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The World Doesn’t End is, in essence, a storybook—one full of old gods, new gods, beautiful misfortunes, and terrifying miracles.

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Maybe what Nature and Art have in common is their amenability to being read—the fact that both can be the object of lectio divina, the contemplation of the “living word.” In April the gods have left us, but Nature, like poetry, is being written, and can be read. The world is a poem, or a painting, and a poem, in turn, is the world, or at least a world (an “imaginary garden[] with real toads in [it],” if you will). In that sense, April seems to argue, to count stresses is to “tally stars,” to “tell the story / End-stopped by snow”; it is a way of arranging the “Leaves drying on the blacktop / Loosely iambic, wet with ash.” In a poem it is always April, month of rebirth. And in the infinite April of the present tense, Nature is Art, Art Nature. The living word is the living world.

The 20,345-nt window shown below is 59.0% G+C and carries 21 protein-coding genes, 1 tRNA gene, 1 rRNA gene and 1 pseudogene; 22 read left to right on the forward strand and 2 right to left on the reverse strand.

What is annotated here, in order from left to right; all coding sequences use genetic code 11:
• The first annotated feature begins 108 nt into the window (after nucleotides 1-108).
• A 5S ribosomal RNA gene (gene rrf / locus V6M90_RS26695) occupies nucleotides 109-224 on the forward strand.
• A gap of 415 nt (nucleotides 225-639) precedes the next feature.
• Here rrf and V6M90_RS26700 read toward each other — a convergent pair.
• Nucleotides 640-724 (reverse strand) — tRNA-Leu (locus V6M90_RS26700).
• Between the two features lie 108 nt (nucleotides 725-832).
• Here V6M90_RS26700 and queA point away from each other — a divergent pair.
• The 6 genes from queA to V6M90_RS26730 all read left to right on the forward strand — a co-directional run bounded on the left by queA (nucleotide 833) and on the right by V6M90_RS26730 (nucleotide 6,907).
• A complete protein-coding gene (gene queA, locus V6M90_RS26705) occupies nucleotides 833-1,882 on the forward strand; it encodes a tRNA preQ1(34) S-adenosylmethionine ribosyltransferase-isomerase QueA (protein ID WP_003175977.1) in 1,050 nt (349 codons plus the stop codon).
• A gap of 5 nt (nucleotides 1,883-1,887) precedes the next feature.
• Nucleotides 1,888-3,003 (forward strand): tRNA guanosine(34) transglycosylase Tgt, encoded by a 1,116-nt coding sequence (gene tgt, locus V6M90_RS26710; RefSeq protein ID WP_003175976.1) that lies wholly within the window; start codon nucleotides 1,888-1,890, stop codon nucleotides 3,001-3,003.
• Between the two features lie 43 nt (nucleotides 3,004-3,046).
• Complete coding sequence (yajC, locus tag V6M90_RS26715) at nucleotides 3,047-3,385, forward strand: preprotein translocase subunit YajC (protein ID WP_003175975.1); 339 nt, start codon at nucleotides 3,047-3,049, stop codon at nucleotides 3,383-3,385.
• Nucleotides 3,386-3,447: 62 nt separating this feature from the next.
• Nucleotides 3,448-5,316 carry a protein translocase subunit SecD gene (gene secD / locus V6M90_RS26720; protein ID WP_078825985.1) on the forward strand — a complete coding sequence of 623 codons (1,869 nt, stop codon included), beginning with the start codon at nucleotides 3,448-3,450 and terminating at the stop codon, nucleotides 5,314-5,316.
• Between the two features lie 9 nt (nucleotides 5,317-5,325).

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The oracular “Sentry of the Speechless” appears in Returning Upland, the second half of this collection, in which the poems are longer and less aphoristic than in The Brittle Age, but equally elemental, equally blinding in their lucidity. What ignominy looks like a glass of water? Who are these beings sustained on moss? How have I come to such segmented depths? The sentry guards this place still. I can’t resolve its mysteries. That’s why I keep returning there.